The microscope remains the most important tool in gem identification. A thorough and detailed analysis reveals a lot of information about a gem - it has a story to tell - about its origin - the depth within the earth's crust, the temperature and pressure conditions, the chemical environment in which it has formed, and much more. Observation of internal features is still the most valuable technique in identifying the nature of a gem. In some cases, the features are so characteristic, that they not only tell the identity of a gem, but also its origin. Microscopy remains the core of any gemmological study and complements 'the many' spectroscopic analytical tools, in determining the nature, whether natural or synthetic and the type and degree of treatments performed. At the Gem Testing Laboratory, every analysis is started with a detailed microscopic observation.
It is mainly the inclusion study which reveals most of the information about a gem. The inclusions are the physical impurities present in a gem and are of utmost importance to a gemmologist, while the most undesirable object for a gemstone cutter or even a jeweller. The inclusions for simpler understanding, can be divided on the basis of phases of matter such as solid, liquid or gaseous and their combination (referred to as 'phase' inclusions) and structural (such as growth or colour zoning, twinning planes, etc). For a detailed study and understanding of inclusions, every gem enthusiast will always refer to the three volumes of 'Photoatlas of inclusions in gemstones' by Gübelin & Koivula.
Here, are some of the common examples showing the importance of microscopy.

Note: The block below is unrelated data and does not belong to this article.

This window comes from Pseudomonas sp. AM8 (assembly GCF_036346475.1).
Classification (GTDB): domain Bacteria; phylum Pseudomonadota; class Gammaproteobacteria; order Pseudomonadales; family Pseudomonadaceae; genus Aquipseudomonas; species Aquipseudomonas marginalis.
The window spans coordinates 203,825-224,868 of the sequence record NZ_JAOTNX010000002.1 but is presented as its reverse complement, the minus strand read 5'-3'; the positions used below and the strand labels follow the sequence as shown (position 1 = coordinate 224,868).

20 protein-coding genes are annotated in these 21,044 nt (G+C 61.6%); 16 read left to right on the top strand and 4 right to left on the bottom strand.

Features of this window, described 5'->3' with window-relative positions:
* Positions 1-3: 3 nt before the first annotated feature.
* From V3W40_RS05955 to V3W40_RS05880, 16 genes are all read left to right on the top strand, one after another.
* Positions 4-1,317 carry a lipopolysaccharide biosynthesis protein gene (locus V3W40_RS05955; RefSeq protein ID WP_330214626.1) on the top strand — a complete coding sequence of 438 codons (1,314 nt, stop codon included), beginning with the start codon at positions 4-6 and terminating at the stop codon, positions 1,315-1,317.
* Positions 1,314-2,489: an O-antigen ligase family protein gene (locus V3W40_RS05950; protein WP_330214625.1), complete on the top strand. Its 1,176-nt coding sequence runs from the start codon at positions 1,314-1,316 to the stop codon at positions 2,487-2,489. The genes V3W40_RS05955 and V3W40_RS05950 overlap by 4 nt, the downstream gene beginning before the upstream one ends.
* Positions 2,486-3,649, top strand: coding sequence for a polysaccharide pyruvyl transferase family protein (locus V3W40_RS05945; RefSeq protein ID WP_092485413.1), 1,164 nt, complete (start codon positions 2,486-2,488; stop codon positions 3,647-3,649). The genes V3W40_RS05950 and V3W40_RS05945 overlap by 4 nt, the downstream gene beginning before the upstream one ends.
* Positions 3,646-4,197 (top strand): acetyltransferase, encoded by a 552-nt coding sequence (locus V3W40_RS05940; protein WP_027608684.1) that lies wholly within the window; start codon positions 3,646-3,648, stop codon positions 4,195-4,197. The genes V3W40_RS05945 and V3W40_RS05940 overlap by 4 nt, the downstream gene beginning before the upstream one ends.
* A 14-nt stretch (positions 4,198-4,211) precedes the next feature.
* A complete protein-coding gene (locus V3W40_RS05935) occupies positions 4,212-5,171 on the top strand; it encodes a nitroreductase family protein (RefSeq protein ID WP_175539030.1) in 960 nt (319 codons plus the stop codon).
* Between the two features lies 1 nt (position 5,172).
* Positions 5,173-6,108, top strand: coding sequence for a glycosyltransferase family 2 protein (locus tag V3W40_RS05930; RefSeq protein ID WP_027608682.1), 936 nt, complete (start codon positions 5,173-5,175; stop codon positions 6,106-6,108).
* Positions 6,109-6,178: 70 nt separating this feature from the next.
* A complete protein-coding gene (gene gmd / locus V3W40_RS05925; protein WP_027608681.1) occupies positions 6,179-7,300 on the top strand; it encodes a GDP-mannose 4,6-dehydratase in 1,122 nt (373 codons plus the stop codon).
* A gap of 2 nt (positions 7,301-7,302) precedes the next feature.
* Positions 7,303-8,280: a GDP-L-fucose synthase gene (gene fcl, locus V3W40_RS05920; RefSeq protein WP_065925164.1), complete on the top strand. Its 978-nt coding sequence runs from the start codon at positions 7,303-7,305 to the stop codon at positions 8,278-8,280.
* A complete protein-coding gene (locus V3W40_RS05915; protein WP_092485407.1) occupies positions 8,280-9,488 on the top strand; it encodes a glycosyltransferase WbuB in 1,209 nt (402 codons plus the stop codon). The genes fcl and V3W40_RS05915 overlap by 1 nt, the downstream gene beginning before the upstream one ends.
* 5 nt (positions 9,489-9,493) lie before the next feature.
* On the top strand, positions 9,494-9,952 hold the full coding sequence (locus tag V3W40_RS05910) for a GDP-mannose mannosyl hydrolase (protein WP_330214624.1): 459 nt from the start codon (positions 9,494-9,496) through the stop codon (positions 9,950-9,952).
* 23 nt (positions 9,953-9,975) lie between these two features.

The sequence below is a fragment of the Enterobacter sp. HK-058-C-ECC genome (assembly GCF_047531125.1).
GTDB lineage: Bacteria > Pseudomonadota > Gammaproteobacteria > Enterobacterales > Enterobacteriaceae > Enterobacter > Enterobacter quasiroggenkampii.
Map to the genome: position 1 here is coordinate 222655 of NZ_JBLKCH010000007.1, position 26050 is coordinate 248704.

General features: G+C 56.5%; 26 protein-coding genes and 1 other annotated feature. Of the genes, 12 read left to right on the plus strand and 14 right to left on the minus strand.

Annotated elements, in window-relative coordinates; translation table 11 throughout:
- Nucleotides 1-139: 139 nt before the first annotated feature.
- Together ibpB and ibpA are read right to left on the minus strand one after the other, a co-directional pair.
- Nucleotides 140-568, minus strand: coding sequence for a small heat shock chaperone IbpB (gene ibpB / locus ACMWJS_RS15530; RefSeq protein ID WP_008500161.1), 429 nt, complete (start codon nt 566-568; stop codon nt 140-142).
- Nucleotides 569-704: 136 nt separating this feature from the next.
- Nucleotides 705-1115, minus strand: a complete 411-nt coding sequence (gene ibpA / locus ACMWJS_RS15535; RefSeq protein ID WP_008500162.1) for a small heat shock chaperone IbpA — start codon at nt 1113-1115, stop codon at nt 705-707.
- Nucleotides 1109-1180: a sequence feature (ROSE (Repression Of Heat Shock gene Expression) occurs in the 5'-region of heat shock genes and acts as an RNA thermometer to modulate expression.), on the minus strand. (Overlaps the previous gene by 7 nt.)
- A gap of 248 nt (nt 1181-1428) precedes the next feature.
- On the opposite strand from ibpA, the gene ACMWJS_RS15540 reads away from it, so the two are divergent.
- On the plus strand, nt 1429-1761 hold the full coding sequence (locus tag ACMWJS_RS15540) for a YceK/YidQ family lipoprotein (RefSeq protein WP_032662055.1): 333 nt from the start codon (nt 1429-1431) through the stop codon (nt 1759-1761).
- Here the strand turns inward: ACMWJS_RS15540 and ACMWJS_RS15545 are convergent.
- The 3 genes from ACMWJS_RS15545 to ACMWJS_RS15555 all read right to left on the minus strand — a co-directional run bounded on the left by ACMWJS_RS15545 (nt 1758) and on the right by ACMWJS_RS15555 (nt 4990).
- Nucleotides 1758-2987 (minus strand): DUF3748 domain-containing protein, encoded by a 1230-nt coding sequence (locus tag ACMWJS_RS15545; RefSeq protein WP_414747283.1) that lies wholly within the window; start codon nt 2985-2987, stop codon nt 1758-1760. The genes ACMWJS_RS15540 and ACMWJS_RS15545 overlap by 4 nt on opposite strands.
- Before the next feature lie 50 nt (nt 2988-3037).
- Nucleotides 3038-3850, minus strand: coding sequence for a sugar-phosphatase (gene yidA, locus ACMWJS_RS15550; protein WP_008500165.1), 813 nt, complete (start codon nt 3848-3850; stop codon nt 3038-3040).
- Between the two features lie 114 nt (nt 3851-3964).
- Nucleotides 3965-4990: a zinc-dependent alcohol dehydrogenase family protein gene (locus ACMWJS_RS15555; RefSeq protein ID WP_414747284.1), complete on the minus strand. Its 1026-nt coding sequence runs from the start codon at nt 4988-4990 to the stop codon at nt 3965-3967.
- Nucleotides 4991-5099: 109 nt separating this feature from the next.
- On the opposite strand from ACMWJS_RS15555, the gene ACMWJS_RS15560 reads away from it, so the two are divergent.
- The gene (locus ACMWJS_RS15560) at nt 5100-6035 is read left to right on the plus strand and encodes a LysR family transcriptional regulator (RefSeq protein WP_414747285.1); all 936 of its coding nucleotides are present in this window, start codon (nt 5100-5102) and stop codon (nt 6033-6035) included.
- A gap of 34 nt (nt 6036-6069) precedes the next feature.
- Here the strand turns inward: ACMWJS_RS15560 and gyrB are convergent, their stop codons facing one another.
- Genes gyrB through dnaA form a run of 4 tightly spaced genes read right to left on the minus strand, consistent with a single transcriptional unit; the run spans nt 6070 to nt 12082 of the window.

Identification of gemstone species
Spot the difference! Rutile silk in ruby (left) and in almandine garnet (right) looks identical, but careful observation of angle of intersections can reveal the difference. The needles in ruby or corundum intersects at 60/120o, while 70/110o in an almandine garnet.
Separating natural from synthetic counterparts
Identifying treated gems
Fracture filling in emeralds
Clean fracture in emerald showing iridescence (top, left), oiled fracture (top, centre & right) showing dendritic patches and uneven filling and resin-filled fractures showing blue and golden flashes (bottom). Conclusion is however, drawn in conjunction with FTIR analysis
Heating in rubies and sapphires
A zircon crystal in a natural unheated sapphire with a radiation-induced stress crack (left) appear transparent, but on heating at elevated temperatures, zircon crystal gets damaged and appear white and frosty, often forming a highly reflecting discoid fracture (centre) and / or atoll-like halo (right).
Microscopy is basically the core of whole gemmological analysis of a gemstone, as it assists other techniques in validating the data.